Dissimilarly to “La Resurrezione,” “III. Water” does not employ a theodicy of redemptive suffering and departs from McCord Adams’s more “cosmic” theology, selecting to portray despair in its inversion of The Madonna.  While McCord Adams notes that her doctrine of salvation allows for some degree of Christological materialism, it disallows one that is materially maximally high, as she argues evil is defeated through Gd’s divine nature.[11]  While “La Resurrezione” mirrors this in its portrayal of Christ’s resurrection, which is made possible through their divinity, “III. Water” does not portray such a divine essence.  Its grim portrayal may point to a more materialistic theology, but not one that is ungrounded or incoherent.  In Theology of the World, Metz identifies “hominization” in theology, where the world undergoes an anthropocentric shift where human beings are understood as masters of material nature that one may encounter Christ in.[12]  Theologically, this has powerful implications for interpersonal relationships.  If one grants Metz’s theological concept of the encounter with the divine in the other, one might look at all the corpses in “III. Water” and recognize them as analogous to Christ.[13]  Alongside Japanese theology post-World War II, “III. Water” contains powerful criticisms of “La Resurrezione’s” theology.

Despite their like subject matters, “III. Water” and “La Resurrezione” are the work of artists raised in different contexts, so that these pieces may diverge thematically reveals that there are powerful theological challenges to “La Resurrezione.”  An important context to consider is the faith background of the artists.  While Fazzini was Catholic, the Marukis were not.  Some Catholic survivors of the bombings, like Takashi Nagai, held similar views to the one espoused by “La Resurrezione’s” portrayal of redemptive suffering.  In negating the views of Japanese Shintoists who regarded the bombs as divine punishment, Nagai asserted that the victims of Hiroshima and Nagasaki were better understood as sacrificial lambs for Gd’s will.[14]  This aligns well with McCord Adams’s model of divine insight as evident in “La Resurrezione.” However, Nagai experienced Nagasaki, which Fazzini cannot claim.  Fazzini did not witness the horrors that Tsuboi, the Marukis, or Nagai did.[15]  Intuitively, it seems appropriate to suggest that the testimony of victims should be strongly considered.  Further, one might consider that the suggestion of engulfing and defeating horrendous evil in Hiroshima and Nagasaki may be morally insensitive.  

Conclusions and Suggestions

This paper has examined theological themes of McCord Adams’s theodicy of redemptive suffering in Pericle Fazzini’s “La Resurrezione.”  This paper has summarized the theological underpinning of the themes in the sculpture, analyzed how the sculpture portrays redemptive suffering in the wake of horrendous evils, and briefly analyzed “III. Water” to reveal potential deficiencies in the sculpture’s theodicy.  While focusing on the evidence of these themes and discussing features in “La Resurrezione” and “III. Water,” this paper has found that the sculpture has features that are evidently evocative of McCord Adams’s suggestion that God is able to engulf and defeat horrors through Christ as a participant in and defeater of horrendous evils.  This does not imply that the sculpture or this analysis may not hold theological deficiencies.  Further research should be pursued.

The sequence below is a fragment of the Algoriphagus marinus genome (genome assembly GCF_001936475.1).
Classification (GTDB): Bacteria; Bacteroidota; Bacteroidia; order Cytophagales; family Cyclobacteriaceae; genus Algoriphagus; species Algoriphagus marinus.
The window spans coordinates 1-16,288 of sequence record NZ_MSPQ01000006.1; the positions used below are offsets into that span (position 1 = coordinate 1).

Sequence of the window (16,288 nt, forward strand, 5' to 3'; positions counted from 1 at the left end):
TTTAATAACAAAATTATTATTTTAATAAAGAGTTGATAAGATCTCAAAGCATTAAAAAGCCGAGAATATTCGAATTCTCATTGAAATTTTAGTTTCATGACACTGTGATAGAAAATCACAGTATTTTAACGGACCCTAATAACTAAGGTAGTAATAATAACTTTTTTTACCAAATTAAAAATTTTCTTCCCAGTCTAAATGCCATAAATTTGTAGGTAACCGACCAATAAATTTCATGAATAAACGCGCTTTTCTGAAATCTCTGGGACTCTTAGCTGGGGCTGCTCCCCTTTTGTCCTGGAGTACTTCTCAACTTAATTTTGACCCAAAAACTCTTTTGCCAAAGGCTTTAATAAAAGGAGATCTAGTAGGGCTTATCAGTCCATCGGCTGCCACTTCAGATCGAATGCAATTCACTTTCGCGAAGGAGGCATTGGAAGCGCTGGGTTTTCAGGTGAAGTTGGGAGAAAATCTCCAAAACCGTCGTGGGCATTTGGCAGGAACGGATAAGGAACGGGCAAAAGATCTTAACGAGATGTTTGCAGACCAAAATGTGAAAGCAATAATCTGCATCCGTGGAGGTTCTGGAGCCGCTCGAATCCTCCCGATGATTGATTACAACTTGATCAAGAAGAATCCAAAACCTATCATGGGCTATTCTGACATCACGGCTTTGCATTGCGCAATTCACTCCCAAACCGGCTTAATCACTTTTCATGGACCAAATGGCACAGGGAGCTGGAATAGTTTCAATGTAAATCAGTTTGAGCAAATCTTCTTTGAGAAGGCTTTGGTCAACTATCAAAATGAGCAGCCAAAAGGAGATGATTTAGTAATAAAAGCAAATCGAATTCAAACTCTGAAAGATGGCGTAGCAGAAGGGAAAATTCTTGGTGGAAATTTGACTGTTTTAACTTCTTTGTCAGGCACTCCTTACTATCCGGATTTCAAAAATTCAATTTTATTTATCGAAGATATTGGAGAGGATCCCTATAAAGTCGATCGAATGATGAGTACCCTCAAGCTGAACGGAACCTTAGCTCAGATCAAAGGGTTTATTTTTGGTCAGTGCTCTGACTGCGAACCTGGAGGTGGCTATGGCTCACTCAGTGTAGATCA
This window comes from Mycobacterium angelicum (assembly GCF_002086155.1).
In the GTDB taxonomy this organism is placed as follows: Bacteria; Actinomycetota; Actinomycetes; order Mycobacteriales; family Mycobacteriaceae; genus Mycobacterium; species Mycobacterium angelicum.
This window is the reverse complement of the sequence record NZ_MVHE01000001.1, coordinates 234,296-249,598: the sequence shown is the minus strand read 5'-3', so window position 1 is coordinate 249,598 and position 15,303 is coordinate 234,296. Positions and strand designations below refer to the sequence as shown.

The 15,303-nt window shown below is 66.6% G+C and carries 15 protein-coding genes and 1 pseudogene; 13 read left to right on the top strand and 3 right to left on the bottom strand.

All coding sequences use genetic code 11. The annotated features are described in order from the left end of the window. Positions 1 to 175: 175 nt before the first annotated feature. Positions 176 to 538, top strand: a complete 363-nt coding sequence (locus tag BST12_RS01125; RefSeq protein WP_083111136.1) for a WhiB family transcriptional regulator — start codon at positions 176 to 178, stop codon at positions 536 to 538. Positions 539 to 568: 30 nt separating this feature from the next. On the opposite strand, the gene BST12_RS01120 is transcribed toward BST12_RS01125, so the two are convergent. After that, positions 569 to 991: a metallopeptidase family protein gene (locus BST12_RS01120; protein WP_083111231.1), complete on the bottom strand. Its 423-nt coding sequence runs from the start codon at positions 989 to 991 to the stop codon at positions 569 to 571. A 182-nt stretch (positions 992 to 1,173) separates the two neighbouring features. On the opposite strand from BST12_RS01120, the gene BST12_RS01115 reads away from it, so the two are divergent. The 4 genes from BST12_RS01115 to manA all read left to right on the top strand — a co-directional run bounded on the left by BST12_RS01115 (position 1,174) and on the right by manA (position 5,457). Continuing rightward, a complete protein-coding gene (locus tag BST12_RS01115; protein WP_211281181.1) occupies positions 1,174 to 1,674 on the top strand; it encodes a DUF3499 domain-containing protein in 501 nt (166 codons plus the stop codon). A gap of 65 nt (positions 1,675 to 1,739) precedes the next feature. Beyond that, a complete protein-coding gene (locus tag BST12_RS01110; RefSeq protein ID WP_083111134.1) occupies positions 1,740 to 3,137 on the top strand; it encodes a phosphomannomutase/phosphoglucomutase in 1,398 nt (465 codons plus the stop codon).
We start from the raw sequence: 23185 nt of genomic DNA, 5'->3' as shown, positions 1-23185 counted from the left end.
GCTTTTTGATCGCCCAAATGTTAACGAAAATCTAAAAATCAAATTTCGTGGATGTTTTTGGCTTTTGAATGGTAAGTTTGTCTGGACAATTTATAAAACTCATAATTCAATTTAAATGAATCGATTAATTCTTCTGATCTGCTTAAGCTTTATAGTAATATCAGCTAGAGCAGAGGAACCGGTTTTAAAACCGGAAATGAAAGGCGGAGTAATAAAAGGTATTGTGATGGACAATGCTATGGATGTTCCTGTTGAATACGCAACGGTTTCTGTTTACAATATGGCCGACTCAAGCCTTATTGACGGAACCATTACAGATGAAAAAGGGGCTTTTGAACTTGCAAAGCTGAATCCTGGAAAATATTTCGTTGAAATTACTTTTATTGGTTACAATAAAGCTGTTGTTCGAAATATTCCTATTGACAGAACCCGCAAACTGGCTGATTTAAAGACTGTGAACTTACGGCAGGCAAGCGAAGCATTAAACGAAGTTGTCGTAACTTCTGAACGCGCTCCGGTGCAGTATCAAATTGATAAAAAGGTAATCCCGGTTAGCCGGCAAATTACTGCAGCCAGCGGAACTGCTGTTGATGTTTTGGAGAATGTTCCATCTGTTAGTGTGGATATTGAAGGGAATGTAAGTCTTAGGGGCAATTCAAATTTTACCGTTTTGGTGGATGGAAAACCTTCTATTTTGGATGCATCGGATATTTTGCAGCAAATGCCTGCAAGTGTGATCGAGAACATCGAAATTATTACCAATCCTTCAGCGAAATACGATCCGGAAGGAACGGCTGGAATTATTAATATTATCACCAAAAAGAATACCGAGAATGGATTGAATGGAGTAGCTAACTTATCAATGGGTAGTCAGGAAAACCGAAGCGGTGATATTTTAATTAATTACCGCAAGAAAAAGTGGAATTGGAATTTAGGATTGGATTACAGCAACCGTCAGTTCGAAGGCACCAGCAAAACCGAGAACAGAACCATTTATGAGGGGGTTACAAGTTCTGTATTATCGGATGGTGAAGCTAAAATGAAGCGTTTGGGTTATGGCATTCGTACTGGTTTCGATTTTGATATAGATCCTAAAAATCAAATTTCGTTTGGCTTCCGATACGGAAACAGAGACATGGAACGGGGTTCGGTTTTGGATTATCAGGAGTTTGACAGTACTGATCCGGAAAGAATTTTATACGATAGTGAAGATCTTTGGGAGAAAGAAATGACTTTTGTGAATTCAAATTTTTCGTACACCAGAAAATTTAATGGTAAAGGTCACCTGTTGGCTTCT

Of the possible objections to the analysis thus far, one of the more troubling criticisms is the possibility of theodicy being morally objectionable.  Proponents of anti-theodicy suggest that theodicy may demonstrate moral insensitivity and, in doing so, increase injustice in the world.[16]  One may be tempted to answer that, because survivors like Nagai come to similar conclusions, theologians need not worry about the moral implications of a theodicy of redemptive suffering in “La Resurrezione.”  However, one should worry about the possibility of perspectives evident in art like “La Resurrezione” overshadowing testimony by victims.  In the future, further research should be conducted into whether McCord Adams’s theodicy is beholden to the moral weakness of other theodicies and into Japanese perspectives on theological themes of redemption and suffering.

[1] Del Sarto, "The Vatican’s Hell Hall."

[2] Wolterstorff, Acting Liturgically, 176.

[3] Wolterstorff, Acting Liturgically, 278-280.

[4] Del Sarto, "The Vatican's Hell Hall."; "Pericle Fazzini," New York Times.

[5] Langer, "Hiroshima Victim... Sunao Tsuboi."

[6] William P. George, “‘Tongues of Fire’: Hiroshima as Hell and a New Pentecost," Theological Studies 81, no. 3 (December 2020): 573-574.

[7] Viladesau, Acting Liturgically, 201-213.

[8] Langer, "Hiroshima Victim... Sunao Tsuboi."

[9] Maruki, "The Hiroshima Panels," Maruki Gallery for the Hiroshima Panels. 1950-1982. https://marukigallery.jp/en/hiroshimapanels/.

[10] George, "Tongues of Fire," 573.

[11] McCord Adams, Horrendous Evils, 78-79.

[12] Peter Losonczi, "Humanization, Eschatology, Theodicy: Metz, Schmitt, and the ‘Hidden Nexus,'” Political Theology 16, no. 2 (March 2015): 118-193.

[13] Losonczi, "Humanization, Eschatology, Theodicy," 118.

[14] Yuki Miyamoto, “Rebirth in the Pure Land or Gd’s Sacrificial Lambs?  Religious Interpretations of Atomic Bombings in Hiroshima and Nagasaki,” Japanese Journal of Religious Studies 32, no. 1 (2005): 136-139.

[15] Langer, "Hiroshima Victim... Sunao Tsuboi."; Maruki, "The Hiroshima Panels."; Miyamoto, "Rebirth in the Pure Land," 136-139.

[16] Toby Betenson, "Anti-Theodicy," Philosophy Compass 11, No. 1 (2016): 61-62.